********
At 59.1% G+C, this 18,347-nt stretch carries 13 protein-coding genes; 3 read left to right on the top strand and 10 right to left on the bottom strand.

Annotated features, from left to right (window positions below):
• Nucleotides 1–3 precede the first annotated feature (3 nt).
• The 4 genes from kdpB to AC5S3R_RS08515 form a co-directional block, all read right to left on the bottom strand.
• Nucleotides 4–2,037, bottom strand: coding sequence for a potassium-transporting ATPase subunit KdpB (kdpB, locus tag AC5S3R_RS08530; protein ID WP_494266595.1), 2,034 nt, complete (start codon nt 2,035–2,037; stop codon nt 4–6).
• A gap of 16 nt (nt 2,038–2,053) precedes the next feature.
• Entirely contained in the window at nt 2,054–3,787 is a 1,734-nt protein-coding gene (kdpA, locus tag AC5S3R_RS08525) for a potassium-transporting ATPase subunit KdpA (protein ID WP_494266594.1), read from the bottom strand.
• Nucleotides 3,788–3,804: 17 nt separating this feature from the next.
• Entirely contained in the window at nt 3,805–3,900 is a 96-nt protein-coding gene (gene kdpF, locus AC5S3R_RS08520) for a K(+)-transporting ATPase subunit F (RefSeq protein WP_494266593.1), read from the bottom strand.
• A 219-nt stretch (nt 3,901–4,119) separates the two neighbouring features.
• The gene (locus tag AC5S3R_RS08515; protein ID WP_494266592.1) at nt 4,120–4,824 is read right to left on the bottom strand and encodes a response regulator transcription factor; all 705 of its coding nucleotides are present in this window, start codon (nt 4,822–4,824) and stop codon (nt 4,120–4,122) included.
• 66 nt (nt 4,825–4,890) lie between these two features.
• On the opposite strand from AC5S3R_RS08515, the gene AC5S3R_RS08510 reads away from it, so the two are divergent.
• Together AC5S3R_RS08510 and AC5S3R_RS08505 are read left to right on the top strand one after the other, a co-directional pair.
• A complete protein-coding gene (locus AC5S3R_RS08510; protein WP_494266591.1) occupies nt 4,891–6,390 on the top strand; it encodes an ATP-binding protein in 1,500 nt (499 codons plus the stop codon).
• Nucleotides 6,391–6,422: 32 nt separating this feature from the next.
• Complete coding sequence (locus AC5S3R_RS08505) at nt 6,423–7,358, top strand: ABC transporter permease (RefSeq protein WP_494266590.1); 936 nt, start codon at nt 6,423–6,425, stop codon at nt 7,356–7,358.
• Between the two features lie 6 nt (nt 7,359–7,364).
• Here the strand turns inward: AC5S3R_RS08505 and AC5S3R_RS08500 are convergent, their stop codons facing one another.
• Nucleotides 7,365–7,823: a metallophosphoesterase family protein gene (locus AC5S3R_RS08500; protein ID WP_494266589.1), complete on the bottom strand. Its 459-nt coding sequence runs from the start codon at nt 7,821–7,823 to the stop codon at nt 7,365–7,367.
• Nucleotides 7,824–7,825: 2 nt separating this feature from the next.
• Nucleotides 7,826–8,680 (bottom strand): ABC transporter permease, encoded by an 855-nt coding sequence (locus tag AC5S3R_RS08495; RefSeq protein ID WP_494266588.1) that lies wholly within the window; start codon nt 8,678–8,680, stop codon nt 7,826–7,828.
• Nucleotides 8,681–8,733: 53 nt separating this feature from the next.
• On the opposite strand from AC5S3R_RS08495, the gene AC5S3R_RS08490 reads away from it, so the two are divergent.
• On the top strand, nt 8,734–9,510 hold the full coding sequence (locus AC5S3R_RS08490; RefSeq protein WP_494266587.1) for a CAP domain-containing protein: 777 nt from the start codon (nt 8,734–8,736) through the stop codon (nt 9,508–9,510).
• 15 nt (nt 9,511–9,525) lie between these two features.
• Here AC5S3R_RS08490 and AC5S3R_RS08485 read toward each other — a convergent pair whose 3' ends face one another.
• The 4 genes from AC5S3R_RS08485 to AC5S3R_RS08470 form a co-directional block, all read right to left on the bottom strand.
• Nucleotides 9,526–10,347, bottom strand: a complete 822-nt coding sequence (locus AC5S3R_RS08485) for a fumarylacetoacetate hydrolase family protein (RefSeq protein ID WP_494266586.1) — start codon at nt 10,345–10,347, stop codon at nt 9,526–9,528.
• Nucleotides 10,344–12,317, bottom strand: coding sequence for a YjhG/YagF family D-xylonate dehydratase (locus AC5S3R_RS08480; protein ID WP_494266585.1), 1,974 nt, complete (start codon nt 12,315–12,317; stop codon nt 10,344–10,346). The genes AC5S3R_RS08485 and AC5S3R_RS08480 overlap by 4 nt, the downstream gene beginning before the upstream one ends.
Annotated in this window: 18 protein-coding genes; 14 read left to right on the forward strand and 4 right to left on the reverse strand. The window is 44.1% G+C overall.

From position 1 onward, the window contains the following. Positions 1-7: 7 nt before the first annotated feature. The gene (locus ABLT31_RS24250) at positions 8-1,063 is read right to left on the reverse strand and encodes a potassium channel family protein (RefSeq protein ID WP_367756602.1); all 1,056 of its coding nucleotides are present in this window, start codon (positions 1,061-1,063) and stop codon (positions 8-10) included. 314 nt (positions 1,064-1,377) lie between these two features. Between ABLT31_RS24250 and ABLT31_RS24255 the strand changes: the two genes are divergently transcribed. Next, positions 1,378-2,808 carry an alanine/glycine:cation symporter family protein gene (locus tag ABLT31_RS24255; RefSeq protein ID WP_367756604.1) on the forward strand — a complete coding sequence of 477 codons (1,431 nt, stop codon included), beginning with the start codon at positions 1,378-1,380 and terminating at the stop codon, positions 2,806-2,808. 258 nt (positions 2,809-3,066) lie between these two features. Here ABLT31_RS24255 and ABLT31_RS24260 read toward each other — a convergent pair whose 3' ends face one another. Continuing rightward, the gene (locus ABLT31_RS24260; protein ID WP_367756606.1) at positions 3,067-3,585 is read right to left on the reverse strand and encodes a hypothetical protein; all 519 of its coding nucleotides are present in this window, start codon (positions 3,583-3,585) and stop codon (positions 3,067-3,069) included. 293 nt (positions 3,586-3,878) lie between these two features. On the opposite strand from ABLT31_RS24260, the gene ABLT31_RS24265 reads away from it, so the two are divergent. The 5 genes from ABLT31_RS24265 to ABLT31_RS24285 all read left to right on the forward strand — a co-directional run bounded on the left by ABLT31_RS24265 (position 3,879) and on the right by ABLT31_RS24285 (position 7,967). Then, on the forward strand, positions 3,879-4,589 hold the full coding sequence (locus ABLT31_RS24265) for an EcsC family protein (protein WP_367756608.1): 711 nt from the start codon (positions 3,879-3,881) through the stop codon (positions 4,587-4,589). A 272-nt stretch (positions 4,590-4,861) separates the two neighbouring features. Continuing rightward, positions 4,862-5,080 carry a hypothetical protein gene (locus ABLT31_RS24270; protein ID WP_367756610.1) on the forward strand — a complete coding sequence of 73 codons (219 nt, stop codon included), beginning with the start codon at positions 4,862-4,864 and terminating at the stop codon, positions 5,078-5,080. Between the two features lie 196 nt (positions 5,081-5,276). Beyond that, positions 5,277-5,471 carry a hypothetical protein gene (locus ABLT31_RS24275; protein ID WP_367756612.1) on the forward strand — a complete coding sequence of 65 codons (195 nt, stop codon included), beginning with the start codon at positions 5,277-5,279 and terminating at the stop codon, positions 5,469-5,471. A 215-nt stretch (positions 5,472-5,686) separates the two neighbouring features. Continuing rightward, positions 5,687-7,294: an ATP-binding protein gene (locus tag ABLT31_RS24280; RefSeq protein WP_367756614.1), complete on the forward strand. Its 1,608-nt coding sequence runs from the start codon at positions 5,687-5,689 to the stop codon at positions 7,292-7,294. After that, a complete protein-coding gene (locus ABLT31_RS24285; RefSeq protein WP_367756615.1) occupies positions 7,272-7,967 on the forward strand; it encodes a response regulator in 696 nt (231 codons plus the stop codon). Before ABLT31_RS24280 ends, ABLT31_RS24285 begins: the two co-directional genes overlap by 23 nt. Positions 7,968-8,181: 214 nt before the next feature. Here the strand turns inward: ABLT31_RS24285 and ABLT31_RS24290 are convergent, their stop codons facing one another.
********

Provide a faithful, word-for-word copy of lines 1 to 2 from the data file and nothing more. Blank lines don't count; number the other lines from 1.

At 59.1% G+C, this 18,347-nt stretch carries 13 protein-coding genes; 3 read left to right on the top strand and 10 right to left on the bottom strand.

Annotated features, from left to right (window positions below):